Alibaba owner, Jack Ma, has perfected the digitalization of its Hema supermarket chain within a few years. Its futuristic shopping idea is way ahead of any German supermarket chain and even ahead of its US counterparts with its 30-minute delivery service. It combines the experience of online and offline shopping for its customers. Payments are only possible via smartphone and facial recognition.

Digitalization has become a crucial element of China’s modernization process

Much of the success of China’s large internet and telecommunication companies would not have been possible without the support of the Chinese government, which defines digitalization as an element of modernizing its economy and as means to achieve global competitiveness and improved governmental control and guidance of its people.

Even the three internet giants BAT act more like national champions rather than private firms. With the support of the government, especially Baidu has been expanding aggressively into artificial intelligence (AI) and autonomous vehicles. It has been developing technical standards for automated driving together with the authorities. The government coordinates all related activities under the project name “Intelligent Connected Vehicle” (ICV). Complying with ICV standards is necessary to gain access to the test regions for automated driving and the infrastructure.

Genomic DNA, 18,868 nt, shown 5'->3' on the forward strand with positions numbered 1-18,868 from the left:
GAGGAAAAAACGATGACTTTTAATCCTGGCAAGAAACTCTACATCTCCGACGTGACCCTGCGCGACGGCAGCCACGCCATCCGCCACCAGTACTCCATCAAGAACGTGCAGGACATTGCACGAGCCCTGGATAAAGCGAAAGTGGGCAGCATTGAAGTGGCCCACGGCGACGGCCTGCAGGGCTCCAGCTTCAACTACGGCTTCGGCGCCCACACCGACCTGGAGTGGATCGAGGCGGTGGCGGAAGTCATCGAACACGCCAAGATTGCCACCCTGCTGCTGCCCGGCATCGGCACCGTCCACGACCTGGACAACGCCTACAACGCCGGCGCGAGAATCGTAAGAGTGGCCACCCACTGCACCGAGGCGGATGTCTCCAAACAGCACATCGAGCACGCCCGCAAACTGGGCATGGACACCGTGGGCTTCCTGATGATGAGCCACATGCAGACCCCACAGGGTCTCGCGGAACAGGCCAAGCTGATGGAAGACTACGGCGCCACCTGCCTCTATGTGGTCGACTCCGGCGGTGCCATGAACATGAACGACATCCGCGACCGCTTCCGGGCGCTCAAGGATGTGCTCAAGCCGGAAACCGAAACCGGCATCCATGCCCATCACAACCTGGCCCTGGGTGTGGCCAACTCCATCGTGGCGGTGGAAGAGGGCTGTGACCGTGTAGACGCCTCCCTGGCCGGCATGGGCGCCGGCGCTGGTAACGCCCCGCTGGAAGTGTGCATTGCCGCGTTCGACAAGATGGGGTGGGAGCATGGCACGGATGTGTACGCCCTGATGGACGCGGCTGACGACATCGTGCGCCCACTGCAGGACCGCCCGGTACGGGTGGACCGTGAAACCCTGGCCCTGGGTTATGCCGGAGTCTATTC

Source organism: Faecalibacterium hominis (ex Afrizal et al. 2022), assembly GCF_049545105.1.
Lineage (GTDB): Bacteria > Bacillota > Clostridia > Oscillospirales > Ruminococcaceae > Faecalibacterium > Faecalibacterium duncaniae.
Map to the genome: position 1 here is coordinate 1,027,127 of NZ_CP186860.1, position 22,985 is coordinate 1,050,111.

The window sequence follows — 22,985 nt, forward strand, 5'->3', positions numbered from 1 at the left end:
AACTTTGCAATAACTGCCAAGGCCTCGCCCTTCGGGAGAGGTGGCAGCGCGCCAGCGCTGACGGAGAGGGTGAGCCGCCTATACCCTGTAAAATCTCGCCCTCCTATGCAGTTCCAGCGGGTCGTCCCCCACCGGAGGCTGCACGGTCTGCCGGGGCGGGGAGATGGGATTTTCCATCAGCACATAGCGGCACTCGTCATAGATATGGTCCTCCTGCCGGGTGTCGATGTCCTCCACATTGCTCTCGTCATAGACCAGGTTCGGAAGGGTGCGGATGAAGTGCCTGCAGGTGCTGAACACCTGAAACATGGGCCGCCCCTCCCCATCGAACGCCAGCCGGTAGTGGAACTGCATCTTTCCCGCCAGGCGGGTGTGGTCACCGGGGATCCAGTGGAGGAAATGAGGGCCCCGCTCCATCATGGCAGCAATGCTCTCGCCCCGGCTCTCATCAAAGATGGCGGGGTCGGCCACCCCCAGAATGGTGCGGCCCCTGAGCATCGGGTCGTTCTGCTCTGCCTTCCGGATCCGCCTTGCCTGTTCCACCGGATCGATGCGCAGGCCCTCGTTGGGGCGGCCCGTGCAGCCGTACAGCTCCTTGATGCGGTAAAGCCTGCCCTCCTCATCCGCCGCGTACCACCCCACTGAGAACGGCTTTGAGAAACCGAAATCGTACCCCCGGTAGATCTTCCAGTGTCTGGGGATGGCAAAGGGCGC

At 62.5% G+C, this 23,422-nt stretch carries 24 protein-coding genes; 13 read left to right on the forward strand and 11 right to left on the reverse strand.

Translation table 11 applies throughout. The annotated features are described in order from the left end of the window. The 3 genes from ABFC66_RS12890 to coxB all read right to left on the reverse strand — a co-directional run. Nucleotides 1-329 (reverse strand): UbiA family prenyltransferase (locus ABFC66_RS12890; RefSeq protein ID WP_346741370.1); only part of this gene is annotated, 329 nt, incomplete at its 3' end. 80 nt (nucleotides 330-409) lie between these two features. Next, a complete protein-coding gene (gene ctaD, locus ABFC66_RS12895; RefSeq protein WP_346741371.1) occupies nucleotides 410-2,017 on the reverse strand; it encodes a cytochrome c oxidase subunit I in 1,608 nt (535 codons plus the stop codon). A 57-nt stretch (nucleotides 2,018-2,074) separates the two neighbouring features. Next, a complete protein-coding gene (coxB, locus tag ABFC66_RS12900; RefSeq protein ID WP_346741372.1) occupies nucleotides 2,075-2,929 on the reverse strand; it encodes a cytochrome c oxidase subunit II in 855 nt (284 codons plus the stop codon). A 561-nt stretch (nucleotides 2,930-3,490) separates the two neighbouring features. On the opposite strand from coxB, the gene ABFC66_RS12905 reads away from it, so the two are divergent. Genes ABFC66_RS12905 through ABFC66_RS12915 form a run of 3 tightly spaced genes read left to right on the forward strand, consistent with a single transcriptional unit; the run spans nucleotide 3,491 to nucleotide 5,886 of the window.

Another company, which has gained fast success through government and state bank funding, is Beijing-based Megvii. Most of China’s 176 M security cameras already in use, where made with Megvii’s facial recognition technology Face++. 400 M more are planned. Chinese police and security also use the technology to catch traffic offenders and criminals, digitally checking all foreigners’ fingerprints at the airport as well as checking on all guests checking into hotels and hostels in China since 2018. However, the technology is not 100% mature and reliable yet. Megvii has thus recently received another “service package” from the Chinese government to further enhance the technology.